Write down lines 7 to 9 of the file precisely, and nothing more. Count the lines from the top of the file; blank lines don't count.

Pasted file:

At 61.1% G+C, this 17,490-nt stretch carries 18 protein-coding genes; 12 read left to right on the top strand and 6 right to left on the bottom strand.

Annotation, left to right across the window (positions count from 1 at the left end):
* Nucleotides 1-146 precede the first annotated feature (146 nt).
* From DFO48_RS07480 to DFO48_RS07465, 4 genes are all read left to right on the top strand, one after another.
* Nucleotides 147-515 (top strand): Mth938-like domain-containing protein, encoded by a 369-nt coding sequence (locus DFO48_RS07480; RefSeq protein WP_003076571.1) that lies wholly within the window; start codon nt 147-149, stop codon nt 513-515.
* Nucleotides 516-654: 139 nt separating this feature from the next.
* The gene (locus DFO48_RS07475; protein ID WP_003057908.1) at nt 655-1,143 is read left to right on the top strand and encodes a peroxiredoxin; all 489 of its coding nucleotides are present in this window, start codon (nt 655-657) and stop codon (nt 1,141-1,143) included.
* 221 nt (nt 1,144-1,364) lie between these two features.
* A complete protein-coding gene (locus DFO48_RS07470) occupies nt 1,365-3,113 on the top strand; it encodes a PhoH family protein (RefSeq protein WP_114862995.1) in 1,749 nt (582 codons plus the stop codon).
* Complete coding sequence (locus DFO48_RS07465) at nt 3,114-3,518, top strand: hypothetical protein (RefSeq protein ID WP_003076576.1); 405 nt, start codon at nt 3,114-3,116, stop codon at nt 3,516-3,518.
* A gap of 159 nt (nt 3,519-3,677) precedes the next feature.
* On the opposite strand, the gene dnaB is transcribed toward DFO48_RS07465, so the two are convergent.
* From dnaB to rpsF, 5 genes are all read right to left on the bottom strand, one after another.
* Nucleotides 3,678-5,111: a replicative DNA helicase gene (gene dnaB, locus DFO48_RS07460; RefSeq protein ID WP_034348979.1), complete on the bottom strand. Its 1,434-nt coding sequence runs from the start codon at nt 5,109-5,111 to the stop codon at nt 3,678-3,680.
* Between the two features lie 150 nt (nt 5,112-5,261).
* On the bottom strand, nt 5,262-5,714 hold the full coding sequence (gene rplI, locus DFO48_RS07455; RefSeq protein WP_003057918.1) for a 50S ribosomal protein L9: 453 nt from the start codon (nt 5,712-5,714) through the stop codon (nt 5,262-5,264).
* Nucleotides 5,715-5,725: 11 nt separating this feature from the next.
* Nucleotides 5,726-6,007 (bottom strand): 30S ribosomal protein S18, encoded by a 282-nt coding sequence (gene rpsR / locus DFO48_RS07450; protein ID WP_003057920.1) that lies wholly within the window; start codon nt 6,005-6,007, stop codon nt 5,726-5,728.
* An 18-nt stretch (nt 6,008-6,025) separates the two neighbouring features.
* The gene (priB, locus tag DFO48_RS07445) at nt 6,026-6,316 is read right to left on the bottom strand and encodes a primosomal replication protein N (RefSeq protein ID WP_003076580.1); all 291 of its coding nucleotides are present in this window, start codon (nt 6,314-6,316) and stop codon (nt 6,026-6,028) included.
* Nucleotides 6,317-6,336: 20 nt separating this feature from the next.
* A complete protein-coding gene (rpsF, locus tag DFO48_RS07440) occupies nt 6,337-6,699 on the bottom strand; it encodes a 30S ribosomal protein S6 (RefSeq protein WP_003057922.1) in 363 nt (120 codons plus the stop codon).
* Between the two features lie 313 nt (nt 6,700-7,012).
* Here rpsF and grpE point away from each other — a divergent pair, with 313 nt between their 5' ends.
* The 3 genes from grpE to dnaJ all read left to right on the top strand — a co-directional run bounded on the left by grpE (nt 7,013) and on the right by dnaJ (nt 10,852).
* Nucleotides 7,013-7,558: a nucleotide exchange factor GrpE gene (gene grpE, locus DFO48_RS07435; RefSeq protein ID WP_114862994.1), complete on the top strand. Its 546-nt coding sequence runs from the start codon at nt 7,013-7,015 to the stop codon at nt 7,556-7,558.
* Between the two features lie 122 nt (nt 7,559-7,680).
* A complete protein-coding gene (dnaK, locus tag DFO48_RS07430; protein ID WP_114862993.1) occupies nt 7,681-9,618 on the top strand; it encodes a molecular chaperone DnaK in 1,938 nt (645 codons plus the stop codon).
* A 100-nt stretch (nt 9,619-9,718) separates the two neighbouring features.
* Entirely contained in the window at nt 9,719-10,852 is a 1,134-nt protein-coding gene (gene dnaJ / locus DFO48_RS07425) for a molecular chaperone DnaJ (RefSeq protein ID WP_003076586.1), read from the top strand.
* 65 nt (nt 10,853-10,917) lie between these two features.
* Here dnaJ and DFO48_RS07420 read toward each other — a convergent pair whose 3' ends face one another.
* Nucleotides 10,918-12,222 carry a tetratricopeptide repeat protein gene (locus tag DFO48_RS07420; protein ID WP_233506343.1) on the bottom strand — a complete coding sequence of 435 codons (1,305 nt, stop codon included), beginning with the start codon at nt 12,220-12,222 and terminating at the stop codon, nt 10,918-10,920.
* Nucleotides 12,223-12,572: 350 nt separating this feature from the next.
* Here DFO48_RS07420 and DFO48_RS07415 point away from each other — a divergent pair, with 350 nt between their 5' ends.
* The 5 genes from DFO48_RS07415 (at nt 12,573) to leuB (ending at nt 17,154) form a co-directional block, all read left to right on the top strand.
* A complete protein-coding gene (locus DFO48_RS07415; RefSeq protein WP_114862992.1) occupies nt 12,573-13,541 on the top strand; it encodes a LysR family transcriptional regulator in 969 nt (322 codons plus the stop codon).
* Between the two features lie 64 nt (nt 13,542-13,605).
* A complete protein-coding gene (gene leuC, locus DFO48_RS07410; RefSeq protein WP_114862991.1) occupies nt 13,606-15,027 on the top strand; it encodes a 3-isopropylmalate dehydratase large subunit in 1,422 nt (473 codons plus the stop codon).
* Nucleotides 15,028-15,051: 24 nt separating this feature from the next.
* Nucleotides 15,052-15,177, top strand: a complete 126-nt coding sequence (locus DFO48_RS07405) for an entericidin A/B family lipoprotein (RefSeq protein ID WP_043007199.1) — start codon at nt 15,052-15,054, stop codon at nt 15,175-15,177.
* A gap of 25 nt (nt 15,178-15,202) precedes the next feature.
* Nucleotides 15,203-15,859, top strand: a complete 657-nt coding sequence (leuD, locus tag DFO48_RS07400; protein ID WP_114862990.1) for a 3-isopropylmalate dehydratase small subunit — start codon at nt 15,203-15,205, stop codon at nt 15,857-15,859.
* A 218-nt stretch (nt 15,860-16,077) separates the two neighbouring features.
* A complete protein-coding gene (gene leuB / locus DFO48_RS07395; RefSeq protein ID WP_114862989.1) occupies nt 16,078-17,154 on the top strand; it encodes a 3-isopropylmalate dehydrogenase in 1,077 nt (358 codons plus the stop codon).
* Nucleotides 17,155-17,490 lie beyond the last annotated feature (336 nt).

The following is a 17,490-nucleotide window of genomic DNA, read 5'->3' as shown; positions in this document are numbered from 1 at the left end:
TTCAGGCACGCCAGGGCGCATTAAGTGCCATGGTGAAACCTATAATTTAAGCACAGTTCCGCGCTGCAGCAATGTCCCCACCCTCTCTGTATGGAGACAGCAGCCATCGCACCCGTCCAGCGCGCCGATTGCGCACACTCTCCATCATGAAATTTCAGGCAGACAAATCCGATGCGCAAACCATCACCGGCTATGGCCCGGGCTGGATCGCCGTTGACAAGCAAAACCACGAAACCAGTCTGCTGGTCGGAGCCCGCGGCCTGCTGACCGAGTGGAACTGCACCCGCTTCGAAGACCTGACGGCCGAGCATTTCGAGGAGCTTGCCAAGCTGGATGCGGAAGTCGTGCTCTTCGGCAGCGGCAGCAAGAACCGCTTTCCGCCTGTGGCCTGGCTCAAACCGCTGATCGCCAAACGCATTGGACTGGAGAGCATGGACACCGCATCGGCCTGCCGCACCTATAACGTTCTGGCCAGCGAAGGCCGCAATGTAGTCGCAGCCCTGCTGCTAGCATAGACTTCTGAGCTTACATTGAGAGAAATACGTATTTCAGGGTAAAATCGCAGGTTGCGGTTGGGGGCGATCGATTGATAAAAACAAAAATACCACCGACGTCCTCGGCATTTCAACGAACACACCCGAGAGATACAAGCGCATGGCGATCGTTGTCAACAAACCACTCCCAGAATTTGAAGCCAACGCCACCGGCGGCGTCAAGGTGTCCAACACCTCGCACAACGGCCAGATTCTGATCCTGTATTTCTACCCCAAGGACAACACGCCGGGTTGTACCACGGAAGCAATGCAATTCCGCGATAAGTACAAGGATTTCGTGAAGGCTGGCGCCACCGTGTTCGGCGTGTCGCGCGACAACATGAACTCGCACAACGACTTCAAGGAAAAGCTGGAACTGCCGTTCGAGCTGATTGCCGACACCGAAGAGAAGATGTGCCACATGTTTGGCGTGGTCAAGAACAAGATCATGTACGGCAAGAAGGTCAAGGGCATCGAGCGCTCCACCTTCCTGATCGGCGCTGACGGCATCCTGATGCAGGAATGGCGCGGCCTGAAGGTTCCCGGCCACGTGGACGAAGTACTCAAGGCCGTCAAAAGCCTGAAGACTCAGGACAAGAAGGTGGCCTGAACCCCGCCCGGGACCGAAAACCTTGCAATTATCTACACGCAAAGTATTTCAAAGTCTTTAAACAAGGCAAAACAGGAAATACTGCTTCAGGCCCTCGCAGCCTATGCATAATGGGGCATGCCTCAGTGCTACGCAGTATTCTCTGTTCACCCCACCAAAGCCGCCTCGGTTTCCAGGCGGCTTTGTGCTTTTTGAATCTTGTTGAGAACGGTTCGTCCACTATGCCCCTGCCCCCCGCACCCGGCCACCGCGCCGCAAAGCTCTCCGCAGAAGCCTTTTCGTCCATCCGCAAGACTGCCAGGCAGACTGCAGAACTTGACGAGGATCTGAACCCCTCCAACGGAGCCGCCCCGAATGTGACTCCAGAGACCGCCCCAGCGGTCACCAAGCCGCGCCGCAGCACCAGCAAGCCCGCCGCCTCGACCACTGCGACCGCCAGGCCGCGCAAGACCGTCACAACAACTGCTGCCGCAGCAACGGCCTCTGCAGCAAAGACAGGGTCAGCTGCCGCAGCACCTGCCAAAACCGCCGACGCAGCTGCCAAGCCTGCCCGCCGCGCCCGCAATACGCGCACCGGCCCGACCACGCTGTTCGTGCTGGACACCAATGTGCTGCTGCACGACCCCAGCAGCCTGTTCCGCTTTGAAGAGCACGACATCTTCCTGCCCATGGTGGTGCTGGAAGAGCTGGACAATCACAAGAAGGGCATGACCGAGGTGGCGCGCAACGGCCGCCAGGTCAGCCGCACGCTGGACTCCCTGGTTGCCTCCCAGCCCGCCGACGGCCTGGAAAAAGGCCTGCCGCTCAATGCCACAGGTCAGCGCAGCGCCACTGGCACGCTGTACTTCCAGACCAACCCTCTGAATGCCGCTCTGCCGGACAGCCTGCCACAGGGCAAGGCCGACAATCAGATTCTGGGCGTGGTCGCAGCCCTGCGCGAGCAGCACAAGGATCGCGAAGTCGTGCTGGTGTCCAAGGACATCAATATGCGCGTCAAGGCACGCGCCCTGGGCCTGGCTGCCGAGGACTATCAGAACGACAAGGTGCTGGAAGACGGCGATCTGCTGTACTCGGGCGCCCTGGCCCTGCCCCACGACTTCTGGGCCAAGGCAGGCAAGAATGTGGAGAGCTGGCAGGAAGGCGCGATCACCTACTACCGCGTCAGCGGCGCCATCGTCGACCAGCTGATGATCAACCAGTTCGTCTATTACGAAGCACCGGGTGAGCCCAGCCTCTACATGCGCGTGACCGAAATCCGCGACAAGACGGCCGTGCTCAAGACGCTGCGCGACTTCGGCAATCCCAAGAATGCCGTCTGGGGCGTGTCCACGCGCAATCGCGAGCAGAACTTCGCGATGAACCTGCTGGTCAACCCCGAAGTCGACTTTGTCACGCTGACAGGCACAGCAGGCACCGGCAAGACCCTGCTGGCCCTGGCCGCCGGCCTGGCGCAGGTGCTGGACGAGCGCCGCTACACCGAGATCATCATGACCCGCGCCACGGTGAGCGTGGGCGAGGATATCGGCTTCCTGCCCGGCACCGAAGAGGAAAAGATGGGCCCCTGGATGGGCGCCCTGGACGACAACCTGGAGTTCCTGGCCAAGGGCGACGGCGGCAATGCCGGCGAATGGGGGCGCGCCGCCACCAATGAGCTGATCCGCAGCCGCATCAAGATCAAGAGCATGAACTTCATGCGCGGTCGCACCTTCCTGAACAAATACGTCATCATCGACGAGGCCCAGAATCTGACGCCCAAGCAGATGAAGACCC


* The gene (locus DFO48_RS07475; protein ID WP_003057908.1) at nt 655-1,143 is read left to right on the top strand and encodes a peroxiredoxin; all 489 of its coding nucleotides are present in this window, start codon (nt 655-657) and stop codon (nt 1,141-1,143) included.
* 221 nt (nt 1,144-1,364) lie between these two features.
* A complete protein-coding gene (locus DFO48_RS07470) occupies nt 1,365-3,113 on the top strand; it encodes a PhoH family protein (RefSeq protein WP_114862995.1) in 1,749 nt (582 codons plus the stop codon).